Jordan Weisman CEO of Harebrained Schemes
Prof. USC School of Cinema/Television

Jordan Weisman

Jordan Weisman is currently an Adjunct Professor in the Interactive Media Division at the USC School of Cinema-Television. In 2012 he started to raise money, through Kickstarter, for Shadowrun Returns, a new video game adaptation of Shadowrun.[11] His new company is Harebrained Schemes and they released their 3rd game Shadowrun Returns in July 25, 2013.[12] Shortly after, on September 10, 2013, Jordan’s company launched a Kickstarter for its first tabletop game, Golem Arcana.[13] After successfully funding, Golem Arcana released the following year on August 13, 2014.[14] On January 13, 2015, Harebrained Schemes launched another Kickstarter campaign to partially fund development for their next Shadowrun game, Shadowrun: Hong Kong.[15]  ShadowRun Returns was in many top 10 lists for 2014 and several No 1’s for RPG’s that year. ShadowRun Hong Kong was in many top 10’s lists in 2015 and several No. 1 RPG’s for 2015. In 2015 HBS did a kickstarter for Battletech/MechWarrior another property created by Jordan Weisman. They raised just short of 3 million and the game is due in 2017.

In 1980, Weisman founded role playing game publisher FASA Corporation (short for the Freedonia Aeronautics & Space Administration, named after the fictional country in the Marx Brothers film Duck Soup) with partner L. Ross Babcock.[1]:119 Weisman and Babcock printed up a few hundred copies of Weisman’s early adventures for the pen and paper role-playing gameTraveller, and sold them to a local Chicago store before sending them to nationwide distributors.[1]:119 Although working out of Weisman’s basement, he and Babcock were looking for outside talent and brought William H. Keith, Jr. and his brother J. Andrew Keith into the company from GDW.[1]:119 The company’s first professional publication was I.S.P.M.V Tethys (1980), a set of deckplans for a mercenary transport, drawn by Weisman and featuring three scenarios written by Andrew Keith.[1]:119 In August 1981, FASA came to an agreement to publish the digest-sized magazine High Passage, on which Weisman and Babcock did the layout and editing.[1]:119 Weisman wanted FASA to produce its own science-fiction roleplaying game, so he and Babcock secured the rights to produce their own 1983 Star Trek: The Role Playing Game.[1]:120 FASA introduced a game about battling mechanoids called Combots (1983), by Weisman and Fawcett.[1]:121 FASA later produced the successful BattleTech and Shadowrun franchises.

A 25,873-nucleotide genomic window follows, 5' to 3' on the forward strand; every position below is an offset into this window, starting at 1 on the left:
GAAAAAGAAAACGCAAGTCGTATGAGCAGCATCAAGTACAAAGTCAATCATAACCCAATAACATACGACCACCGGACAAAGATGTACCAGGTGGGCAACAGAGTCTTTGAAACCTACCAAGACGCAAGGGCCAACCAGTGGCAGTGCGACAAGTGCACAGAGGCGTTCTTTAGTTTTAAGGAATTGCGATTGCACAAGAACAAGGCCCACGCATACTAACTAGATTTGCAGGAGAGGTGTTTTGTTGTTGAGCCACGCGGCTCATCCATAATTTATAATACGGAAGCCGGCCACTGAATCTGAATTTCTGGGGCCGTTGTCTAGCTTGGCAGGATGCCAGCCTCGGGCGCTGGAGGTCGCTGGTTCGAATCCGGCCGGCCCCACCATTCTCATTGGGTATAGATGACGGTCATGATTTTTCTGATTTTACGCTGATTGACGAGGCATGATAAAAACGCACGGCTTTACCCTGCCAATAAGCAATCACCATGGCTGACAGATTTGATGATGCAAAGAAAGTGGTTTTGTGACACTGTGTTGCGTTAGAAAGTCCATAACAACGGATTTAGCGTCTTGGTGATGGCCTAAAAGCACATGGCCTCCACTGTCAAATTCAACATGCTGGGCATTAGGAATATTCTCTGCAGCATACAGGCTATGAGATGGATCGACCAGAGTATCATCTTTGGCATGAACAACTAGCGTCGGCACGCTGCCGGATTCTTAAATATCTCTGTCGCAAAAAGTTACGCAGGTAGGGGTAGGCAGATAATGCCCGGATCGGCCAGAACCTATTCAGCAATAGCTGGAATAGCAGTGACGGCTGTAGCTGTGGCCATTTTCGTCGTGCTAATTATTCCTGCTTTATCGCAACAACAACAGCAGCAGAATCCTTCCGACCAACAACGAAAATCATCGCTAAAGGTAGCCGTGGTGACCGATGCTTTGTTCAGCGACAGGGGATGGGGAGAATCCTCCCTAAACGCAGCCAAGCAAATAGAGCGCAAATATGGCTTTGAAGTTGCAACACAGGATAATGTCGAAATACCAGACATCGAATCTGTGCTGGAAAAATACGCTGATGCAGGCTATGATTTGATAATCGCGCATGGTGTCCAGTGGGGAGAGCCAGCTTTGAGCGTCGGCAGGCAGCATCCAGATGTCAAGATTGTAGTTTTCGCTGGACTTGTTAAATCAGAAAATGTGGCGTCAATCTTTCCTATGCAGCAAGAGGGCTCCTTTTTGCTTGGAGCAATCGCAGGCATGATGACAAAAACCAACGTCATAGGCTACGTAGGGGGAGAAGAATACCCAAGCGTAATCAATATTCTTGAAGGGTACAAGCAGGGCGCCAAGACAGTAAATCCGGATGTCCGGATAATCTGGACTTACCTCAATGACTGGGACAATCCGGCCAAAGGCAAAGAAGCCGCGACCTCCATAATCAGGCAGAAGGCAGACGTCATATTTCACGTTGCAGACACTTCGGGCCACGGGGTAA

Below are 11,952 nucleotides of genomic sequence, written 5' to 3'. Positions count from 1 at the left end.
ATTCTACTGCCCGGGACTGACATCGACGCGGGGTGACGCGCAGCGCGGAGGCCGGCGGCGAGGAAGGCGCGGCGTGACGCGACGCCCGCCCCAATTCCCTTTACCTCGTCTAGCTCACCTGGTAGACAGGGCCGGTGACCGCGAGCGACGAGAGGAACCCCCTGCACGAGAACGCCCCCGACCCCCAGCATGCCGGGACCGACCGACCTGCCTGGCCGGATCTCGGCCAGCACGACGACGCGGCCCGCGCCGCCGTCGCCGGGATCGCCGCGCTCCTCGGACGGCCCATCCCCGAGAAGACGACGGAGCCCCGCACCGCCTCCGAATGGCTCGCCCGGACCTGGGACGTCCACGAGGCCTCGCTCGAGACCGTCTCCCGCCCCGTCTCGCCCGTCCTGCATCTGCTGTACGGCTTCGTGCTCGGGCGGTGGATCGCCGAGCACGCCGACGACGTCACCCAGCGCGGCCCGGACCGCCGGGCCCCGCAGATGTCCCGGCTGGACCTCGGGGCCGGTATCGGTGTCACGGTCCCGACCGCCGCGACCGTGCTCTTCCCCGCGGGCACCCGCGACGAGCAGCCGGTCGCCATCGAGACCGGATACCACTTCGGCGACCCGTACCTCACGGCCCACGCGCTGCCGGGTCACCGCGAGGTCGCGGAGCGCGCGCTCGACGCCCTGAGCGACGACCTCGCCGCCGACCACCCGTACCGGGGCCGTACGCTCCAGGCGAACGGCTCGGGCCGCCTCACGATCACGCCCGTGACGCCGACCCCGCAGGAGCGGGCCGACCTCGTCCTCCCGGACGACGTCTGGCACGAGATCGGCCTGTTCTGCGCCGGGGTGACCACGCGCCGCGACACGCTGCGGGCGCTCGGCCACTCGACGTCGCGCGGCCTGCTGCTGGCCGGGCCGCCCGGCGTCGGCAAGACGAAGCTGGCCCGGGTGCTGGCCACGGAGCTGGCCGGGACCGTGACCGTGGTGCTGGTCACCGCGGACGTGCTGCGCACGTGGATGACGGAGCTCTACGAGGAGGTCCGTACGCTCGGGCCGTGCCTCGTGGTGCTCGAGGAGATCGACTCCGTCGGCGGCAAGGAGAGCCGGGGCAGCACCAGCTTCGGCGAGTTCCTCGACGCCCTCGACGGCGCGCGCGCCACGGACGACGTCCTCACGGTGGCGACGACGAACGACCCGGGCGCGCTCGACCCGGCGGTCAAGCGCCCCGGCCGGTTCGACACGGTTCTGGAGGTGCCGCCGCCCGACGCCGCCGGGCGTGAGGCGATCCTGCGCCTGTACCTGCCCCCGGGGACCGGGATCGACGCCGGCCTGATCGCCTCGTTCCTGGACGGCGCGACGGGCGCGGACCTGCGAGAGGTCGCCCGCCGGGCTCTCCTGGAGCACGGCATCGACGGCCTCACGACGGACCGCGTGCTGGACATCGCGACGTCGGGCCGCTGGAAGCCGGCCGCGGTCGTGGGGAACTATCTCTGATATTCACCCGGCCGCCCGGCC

In 1987, Weisman and his father Morton Weisman founded Environmental Simulations Project — later renamed Virtual Worlds Entertainment —, the company that produced the BattleTech Centers.[1]:122 Working with Incredible Technologies, VWE created the world’s first immersive networked location-based virtual reality gaming centers. VWE was a critical, though not a commercial success.As Weisman got more involved in VWE, Sam Lewis became FASA’s president.[1]:122

In 1995, Weisman founded FASA Interactive with Denny Thorley and Morton Weisman to personally take over the development and production of the hit MechWarrior PC games; FASA Corporation (the RPG company) provided FASA Interactive with a license for its properties in return for stock.[1]:125 The franchise is one of the top-selling PCgames of all time, with sales of over 9 million units worldwide.[citation needed]

On January 7, 1999, Microsoft acquired Virtual World Entertainment Group and FASA Interactive; VWE was sold off to some of its developers, while FASA Interactive became Microsoft’s FASA Studio.[1]:126 Babcock and Weisman went over to Microsoft, with Weisman becoming the Creative Director of Microsoft games from 1999-2002.[1]:126 While working at Microsoft, Weisman and his unit created a new genre of interactive entertainment called alternative reality games, and developed the alternate reality game “The Beast“, to promote the Steven Spielberg film A.I.[2][3]

Weisman had been working on a design for a computer game called Corsairs!, set in an alternate universe United States, and he convinced FASA Corporation to develop the board game Crimson Skies (1998) to enhance the value of the property.[1]:126

In 2000, he founded WizKids, with his new idea for miniatures games involving the “clix” miniature figure that contained a dial to depict the miniature’s stats.[1]:126 WizKids produced the games Mage KnightHeroClix, and Pirates of the Spanish Main. WizKids grew rapidly and went from start-up to over $30M in annual sales in just two years. The company focused on miniature figure games that are easy to learn for younger players.[citation needed] Weisman sold WizKids to Topps in 2003.[1]:128

In 2003 he founded 42 Entertainment, a design company in the new field of the alternate reality game or ARG’s.[1]:128 42 has created multiple ARG’s, including, “I Love Bees“,[3]to promote the Xbox game Halo 2,[citation needed] and “Year Zero” to promote the Nine Inch Nails album of the same name.[citation needed]

In 2006, his Cathy’s Book, a novel with interactive elements co-written by Sean Stewart and illustrated by Cathy Brigg appeared from Running Press. The book was a best seller in Germany and sold over 100,000 copies in the USA.


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